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Let's Party - but what about the party food?

Birthdays are such special memory makers! Each year marks a milestone in your child’s life and you as their parent.  It is a time for fun, games, presents and of course yummy party food! For some parents this can be a cause for stress as they feel torn between teaching their kids about healthy eating but without being seen as boring, and having plates of untouched food left at the end of the day.

For your child to have a healthy relationship with food – they need to firstly understand the foundations of healthy eating and the acknowledgement that there is a place for treat food. Personally I believe it is one of life’s great pleasures.  There's nothing wrong with the occasional treat.  If you are constantly vigilant and only serve tofu cake and bran muffins at your child's party…they are going to feel as if they’re missing out and will eventually discover junk food! It’s all about balance.  Parties are a great time to serve foods that we don’t have everyday; it’s also a good idea to include some healthier choices so your children discover that lots of foods can be fun and healthy.

Here are a few of my top tips to make party food fun…and not all bad!!
  • Don’t serve all sugary stuff - serve some savoury foods that contribute both protein and carbohydrate to help stabilize blood sugar levels – team cheerios with small dinner rolls for mini American hotdogs, mini quiches or cheese and pineapple sticks.
  • Children respond well to bright, colourful food that’s easy to hold and eat. Keep portion sizes of treat foods small, a taste of something is often enough.
  • Quench thirsts with a big jug of homemade fizz by mixing fruit juice with carbonated water – bright and vibrant with the ‘bubbles’ factor that kids love, it's a great alternative to store bought, sugar packed soft drinks.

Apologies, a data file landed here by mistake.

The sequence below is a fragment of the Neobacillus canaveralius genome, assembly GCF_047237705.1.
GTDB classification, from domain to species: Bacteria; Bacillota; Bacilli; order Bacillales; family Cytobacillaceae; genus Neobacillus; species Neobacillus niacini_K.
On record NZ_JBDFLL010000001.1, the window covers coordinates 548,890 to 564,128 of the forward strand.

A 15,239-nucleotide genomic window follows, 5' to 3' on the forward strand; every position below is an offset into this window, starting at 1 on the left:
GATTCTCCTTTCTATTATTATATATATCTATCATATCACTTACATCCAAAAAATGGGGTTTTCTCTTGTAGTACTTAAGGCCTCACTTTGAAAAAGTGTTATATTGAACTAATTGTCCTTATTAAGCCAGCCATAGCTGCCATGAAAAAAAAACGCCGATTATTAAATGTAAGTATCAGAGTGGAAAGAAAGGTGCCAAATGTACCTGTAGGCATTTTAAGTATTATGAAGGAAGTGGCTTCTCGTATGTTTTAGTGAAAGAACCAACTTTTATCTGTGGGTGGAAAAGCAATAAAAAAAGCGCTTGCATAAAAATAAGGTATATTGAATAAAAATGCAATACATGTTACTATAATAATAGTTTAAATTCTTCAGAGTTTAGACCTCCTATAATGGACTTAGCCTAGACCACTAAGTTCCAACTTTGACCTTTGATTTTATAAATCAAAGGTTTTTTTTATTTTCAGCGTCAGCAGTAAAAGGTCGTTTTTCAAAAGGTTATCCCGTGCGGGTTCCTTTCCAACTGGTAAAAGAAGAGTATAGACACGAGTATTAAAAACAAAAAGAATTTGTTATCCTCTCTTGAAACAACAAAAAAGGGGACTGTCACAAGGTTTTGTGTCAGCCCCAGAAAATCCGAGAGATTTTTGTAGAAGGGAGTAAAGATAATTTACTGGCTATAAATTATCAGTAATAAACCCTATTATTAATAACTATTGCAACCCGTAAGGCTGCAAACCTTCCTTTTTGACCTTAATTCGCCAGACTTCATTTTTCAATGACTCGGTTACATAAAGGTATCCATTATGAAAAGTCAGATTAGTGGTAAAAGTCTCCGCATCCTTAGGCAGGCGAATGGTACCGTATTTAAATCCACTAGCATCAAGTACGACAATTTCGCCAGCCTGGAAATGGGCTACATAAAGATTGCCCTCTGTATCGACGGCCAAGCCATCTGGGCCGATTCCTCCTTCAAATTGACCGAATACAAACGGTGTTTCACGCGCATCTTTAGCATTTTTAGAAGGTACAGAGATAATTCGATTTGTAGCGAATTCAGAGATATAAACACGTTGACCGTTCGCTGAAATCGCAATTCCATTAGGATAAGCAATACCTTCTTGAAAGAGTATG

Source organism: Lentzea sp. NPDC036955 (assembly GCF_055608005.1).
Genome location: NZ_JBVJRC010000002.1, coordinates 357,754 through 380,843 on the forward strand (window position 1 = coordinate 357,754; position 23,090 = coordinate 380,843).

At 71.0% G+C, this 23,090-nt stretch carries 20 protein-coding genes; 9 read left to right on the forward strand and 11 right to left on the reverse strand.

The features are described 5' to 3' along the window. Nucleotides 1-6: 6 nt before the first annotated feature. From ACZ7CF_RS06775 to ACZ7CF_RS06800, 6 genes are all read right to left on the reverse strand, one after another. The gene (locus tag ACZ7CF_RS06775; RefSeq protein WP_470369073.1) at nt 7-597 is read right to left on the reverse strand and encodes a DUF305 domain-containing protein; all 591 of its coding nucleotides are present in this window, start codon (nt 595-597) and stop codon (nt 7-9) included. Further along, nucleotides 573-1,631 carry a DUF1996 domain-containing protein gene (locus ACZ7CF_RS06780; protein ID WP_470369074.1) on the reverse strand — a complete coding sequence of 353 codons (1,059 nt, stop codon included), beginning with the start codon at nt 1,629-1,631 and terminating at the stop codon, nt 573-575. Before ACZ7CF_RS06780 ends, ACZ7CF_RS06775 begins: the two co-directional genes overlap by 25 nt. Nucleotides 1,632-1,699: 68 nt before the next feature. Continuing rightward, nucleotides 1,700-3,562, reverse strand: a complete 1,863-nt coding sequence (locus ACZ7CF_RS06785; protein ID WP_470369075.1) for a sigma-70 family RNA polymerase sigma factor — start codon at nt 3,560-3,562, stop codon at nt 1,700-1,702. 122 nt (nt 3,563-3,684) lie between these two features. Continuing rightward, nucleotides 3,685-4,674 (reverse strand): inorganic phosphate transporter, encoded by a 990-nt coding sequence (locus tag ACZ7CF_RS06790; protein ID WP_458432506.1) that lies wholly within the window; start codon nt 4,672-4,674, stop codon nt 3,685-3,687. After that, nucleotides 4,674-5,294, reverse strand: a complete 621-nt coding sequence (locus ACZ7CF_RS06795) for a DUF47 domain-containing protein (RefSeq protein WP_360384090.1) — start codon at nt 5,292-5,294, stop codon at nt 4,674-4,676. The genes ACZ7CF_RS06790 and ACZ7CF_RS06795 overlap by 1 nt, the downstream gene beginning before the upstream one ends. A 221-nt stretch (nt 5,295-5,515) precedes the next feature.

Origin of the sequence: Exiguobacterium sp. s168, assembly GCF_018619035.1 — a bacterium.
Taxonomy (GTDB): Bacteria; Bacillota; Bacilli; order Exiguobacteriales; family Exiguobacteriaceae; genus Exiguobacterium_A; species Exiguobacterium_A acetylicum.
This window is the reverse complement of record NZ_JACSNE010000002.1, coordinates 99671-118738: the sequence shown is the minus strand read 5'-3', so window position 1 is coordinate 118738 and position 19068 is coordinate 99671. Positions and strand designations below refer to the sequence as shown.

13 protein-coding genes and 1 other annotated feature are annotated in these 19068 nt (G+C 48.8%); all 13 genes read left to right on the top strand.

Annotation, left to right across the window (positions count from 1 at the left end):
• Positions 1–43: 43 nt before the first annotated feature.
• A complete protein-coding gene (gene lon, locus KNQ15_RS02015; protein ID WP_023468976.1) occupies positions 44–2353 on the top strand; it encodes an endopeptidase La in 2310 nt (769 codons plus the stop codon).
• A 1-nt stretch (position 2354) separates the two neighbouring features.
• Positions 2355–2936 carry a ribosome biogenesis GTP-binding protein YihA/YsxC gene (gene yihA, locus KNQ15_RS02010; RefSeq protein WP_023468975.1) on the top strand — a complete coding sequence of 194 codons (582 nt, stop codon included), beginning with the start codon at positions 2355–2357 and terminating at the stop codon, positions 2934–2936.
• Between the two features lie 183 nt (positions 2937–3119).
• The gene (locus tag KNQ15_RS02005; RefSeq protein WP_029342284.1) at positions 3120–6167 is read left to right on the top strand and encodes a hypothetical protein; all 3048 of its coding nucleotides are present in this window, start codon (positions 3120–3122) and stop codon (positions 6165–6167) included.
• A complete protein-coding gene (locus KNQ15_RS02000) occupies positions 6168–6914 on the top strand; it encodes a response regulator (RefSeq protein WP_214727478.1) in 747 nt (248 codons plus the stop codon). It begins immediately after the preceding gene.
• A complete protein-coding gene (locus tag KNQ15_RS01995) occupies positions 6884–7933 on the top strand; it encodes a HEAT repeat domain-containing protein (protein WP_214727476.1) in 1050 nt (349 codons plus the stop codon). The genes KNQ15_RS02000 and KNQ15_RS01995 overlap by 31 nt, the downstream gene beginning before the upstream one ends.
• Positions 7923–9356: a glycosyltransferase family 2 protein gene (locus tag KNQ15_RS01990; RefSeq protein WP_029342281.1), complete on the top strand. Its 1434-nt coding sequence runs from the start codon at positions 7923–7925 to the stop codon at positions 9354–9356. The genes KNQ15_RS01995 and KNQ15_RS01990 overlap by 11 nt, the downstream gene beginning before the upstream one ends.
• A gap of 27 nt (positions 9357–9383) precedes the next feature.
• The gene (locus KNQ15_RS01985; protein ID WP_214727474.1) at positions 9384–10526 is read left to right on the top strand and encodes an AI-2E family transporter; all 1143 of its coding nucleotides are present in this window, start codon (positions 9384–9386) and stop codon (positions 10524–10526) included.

• It’s all in the presentation.  It’s easy to make ordinary food and drinks extra-ordinary by serving them in a special way.  Freeze fruit such as blueberries into ice cubes, cut sandwiches into funny shapes or simply serve the food on bright, vibrant plates and cups.  Children will eat anything that has the ‘cool factor’ associated with it!
  • Finally, parties are all about fun for you and your child.  To take the stress out of the day, choose food options that are easy and that can be prepared prior to the party.  The last thing you want is to be slaving away in the kitchen all day as your child celebrates their birthday without you!


Kids love jelly and with these bite sized jelly boats, not a drop is wasted! So simple, yet so effective, these are sure to be a hit every time.

What you will need:
4-5 oranges
2 packets of jelly crystals (I like to use two different colours)
Water as per packet instructions

How to make them:
1. Make jelly according to instructions, allow to cool.
2. Cut oranges in half from the stalk down to the navel, otherwise the jelly mix will leak out of the navel.
3. With a small sharp knife, edge around the orange to help lift the orange segments out.